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Tree-based measure of species longevity?


Hi all,

does anyone know of a reasonable way to come up with estimates of species longevity within clades? By which I mean, how long a species / lineage sticks around before it either goes extinct or speciates?

The general idea is that one might have a (near?) complete, dated phylogeny with a bunch of genera in it and that the method I’m after would get me an estimate for average species longevity for each genus.

I guess you could say, crudely, that average species longevity is more or less proportional to average interior branch length (if we pretend that a species is an internode) but when extinction rates are high we’d overestimate, especially for the older internodes.

Isn’t there some clever R package for this?



p.s. apologies for the ill thought-out question. Equally ill thought-out answers and opinions are very welcome.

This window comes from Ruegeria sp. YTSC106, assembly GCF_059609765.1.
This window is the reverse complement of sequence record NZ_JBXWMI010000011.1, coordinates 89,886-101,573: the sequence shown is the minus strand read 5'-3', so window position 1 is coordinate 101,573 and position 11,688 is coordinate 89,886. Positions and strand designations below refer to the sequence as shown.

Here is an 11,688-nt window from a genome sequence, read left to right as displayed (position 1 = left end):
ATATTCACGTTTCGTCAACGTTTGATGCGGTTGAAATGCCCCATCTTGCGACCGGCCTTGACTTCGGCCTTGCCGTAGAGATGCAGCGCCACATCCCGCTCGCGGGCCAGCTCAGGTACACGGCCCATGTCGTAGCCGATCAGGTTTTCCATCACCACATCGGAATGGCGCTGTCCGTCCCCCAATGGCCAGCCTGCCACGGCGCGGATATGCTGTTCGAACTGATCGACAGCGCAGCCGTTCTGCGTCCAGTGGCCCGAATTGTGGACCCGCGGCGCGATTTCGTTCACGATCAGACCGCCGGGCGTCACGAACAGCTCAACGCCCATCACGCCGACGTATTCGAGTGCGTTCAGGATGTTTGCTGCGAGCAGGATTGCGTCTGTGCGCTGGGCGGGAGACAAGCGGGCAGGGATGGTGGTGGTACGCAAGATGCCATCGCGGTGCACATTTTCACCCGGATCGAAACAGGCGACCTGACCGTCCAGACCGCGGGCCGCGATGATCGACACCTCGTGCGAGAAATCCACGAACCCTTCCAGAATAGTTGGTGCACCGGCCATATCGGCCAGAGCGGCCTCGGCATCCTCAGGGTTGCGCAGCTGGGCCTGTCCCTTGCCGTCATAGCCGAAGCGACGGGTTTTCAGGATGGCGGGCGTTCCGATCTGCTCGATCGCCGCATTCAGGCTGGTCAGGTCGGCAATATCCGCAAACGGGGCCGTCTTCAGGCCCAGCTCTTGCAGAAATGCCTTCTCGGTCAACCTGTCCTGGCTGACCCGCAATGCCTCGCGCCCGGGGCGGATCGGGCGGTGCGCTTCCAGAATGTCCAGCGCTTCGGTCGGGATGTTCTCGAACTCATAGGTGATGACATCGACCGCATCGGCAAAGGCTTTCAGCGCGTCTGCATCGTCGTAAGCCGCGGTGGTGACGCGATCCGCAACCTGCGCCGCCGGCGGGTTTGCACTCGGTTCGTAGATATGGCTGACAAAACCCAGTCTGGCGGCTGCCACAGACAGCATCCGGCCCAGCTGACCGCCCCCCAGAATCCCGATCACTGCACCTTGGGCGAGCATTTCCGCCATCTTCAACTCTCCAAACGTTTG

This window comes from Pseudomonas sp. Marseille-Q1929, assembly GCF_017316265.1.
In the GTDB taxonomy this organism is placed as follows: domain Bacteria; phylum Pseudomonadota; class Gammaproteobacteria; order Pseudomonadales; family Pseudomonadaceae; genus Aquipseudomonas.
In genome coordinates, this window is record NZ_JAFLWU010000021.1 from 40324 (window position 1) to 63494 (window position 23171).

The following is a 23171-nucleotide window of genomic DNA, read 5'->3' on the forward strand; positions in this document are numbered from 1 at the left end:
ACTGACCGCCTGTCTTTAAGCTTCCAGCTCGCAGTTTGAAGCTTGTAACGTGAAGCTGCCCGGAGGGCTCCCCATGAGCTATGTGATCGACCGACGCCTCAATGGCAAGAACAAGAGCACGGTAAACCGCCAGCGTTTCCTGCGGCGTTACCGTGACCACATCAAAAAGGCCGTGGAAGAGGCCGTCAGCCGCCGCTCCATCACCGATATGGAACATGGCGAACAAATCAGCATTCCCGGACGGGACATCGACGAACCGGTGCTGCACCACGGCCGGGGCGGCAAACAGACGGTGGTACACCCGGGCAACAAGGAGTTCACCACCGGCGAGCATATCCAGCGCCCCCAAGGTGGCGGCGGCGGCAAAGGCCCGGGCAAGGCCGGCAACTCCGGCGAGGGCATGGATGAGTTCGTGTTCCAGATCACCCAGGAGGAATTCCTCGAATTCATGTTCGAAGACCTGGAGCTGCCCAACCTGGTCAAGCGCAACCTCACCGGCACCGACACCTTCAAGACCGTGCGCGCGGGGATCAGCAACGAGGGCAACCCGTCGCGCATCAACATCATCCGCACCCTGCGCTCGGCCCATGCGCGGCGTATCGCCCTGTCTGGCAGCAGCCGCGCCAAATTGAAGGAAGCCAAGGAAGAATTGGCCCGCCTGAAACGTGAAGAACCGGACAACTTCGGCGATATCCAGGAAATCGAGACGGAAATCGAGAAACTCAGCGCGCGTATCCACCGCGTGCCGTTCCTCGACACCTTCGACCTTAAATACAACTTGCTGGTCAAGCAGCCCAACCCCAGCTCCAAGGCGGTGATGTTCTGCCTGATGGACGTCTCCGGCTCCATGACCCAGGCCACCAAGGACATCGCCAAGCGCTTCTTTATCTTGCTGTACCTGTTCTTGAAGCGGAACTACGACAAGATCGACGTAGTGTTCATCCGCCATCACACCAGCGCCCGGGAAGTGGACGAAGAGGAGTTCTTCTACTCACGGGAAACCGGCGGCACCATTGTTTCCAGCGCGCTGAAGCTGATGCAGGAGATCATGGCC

A lot of this has been done in virology, in order to measure aspects of the epidemiology over time, for viruses. How a “species” of virus is defined is very fuzzy, but likewise it is also a lot more fuzzy than most people realize even for mammals and other vertebrates. But anyway, the big problem with all of this is that the methods require good sampling over time, and the actual sampling is usually not good, in terms of such things as random sampling and “well mixed populations” from which to sample, and so on.

With most organisms there is also the problem that gene trees do not equate to species trees, and if you use many genes for the species tree recombination, introgression and other problems soon make you wonder what you are measuring. For one example, if we take a very solidly worked out phylogeny such as Human-Chimpanzee-Gorilla, and we include Neanderthal genomes, and one Denisova man genome, plus two species of Chimpanzee (Pan Troglodytes and Pan paniscus) how do we decide how many lineages of Chimpanzees have gone extinct the way Neanderthal and Denisova man did? Humans are interested in humans, so we worked very hard to get the Neanderthal and Denisova genomes, we did not work so hard to find extinct Chimpanzee or Gorilla lineages.


Hi Brian,

thanks for the response and for thinking along!

How a “species” of virus is defined is very fuzzy, but likewise it is also a lot more fuzzy than most people realize even for mammals and other vertebrates.